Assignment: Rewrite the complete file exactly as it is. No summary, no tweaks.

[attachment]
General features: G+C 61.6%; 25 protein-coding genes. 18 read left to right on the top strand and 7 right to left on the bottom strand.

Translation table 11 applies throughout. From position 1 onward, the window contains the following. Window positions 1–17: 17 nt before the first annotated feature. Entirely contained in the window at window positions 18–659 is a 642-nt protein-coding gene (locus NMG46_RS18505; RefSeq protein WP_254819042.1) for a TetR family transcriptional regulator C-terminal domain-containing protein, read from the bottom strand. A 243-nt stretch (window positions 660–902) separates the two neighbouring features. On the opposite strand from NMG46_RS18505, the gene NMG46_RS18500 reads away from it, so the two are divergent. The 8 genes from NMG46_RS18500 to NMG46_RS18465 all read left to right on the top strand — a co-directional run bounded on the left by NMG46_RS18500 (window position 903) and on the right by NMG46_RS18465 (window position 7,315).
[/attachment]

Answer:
General features: G+C 61.6%; 25 protein-coding genes. 18 read left to right on the top strand and 7 right to left on the bottom strand.

Translation table 11 applies throughout. From position 1 onward, the window contains the following. Window positions 1–17: 17 nt before the first annotated feature. Entirely contained in the window at window positions 18–659 is a 642-nt protein-coding gene (locus NMG46_RS18505; RefSeq protein WP_254819042.1) for a TetR family transcriptional regulator C-terminal domain-containing protein, read from the bottom strand. A 243-nt stretch (window positions 660–902) separates the two neighbouring features. On the opposite strand from NMG46_RS18505, the gene NMG46_RS18500 reads away from it, so the two are divergent. The 8 genes from NMG46_RS18500 to NMG46_RS18465 all read left to right on the top strand — a co-directional run bounded on the left by NMG46_RS18500 (window position 903) and on the right by NMG46_RS18465 (window position 7,315).